Oregon
Subgrades  
Covered Speech: A+
Anti-SLAPP Procedures: B-
Subscores  
Covered Speech: 100 out of 100 points
Anti-SLAPP Procedures: 73 out of 100 points
Detailed Scoring on Anti-SLAPP Procedures  
Suspension of Court Proceedings Upon an Anti-SLAPP Motion: 18 of 20 points
Burden of Proof on Plaintiff to Defeat an Anti-SLAPP Motion: 12 of 12 points
Right to an Immediate Appeal: 0 of 25 points
Award of Costs and Attorney Fees: 40 of 40 points
Expansive Statutory Interpretation Instruction to Courts: 3 of 3 points

How to Improve Oregon’s Score

While the state already has a reasonably strong anti-SLAPP law, it could be significantly improved with one minor change. The law does not include a right to an “interlocutory” appeal. Speaking generally, that is a request to a higher court for it to decide a particular issue immediately. In most litigation, interlocutory appeals are difficult to obtain, so this right of appeal is an important feature of an anti-SLAPP law. Without it, a defendant who loses an anti-SLAPP motion would be forced to continue to litigate the entire trial before the finding on the motion could ever be appealed.

As attorney Ken White has eloquently explained, the provision of a right of interlocutory appeal creates a strong protection for First Amendment liberties, because it “dramatically reduces the coercive effect of filing a lawsuit targeting speech.”

With this one change, the anti-SLAPP procedures subgrade would rise to A and the overall grade would rise to A+.

State Anti-SLAPP Statute

Oregon’s anti-SLAPP statute[1] protects “(1) Any oral statement made, or written statement or other document submitted, in a legislative, executive or judicial proceeding or other proceeding authorized by law; (2) Any oral statement made, or written statement or other document submitted, in connection with an issue under consideration or review by a legislative, executive or judicial body or other proceeding authorized by law; (3) Any oral statement made, or written statement or other document presented, in a place open to the public or a public forum in connection with an issue of public interest; or (4) Any other conduct in furtherance of the exercise of the constitutional right of petition or the constitutional right of free speech in connection with a public issue or an issue of public interest.” Although discovery is stayed once an anti-SLAPP motion is filed, a court may nonetheless order specified discovery to be conducted if good cause is shown. After an anti-SLAPP motion is filed, the movant must make a prima facie showing that the claim arises from conduct encompassed by the anti-SLAPP statute; if the movant is successful, then the burden shifts to the respondent to establish the probability of prevailing through the presentation of substantial evidence to support a prima facie case. The statute does not provide for the interlocutory appeal of a decision on an anti-SLAPP motion. The court must award costs and attorney fees to the anti-SLAPP movant if it orders dismissal of an action; alternatively, if it finds that the anti-SLAPP motion is frivolous or solely intended to cause unnecessary delay, it must award costs and attorney fees to the respondent. In general, the anti-SLAPP statute instructs courts that interpret its language to do so “liberally” – an instruction presumably designed to foil readings of the statute in a cramped or narrow way that would exclude marginal cases.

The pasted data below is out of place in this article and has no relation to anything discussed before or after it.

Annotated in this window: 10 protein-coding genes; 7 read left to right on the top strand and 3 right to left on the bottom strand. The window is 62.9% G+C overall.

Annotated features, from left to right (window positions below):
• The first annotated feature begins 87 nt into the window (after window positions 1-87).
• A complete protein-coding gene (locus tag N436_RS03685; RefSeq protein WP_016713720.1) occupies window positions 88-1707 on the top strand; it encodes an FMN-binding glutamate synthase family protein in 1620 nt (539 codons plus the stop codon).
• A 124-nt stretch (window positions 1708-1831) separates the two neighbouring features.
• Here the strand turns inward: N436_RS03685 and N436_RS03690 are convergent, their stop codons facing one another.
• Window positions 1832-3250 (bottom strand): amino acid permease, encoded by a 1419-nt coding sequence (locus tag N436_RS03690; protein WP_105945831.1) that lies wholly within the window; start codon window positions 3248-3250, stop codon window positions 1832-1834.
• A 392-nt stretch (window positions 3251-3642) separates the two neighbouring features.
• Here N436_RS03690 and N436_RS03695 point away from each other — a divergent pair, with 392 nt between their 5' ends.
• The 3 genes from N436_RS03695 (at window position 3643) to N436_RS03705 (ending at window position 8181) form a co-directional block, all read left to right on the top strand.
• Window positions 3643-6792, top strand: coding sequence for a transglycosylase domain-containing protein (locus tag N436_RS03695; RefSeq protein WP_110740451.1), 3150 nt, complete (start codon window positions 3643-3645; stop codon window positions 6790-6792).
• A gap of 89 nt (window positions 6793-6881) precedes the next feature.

[1] Or. Rev. Stat. § 31.150 through § 31.155.

Dan Greenberg & David Keating

https://www.ifs.org/author/dgreenburg/

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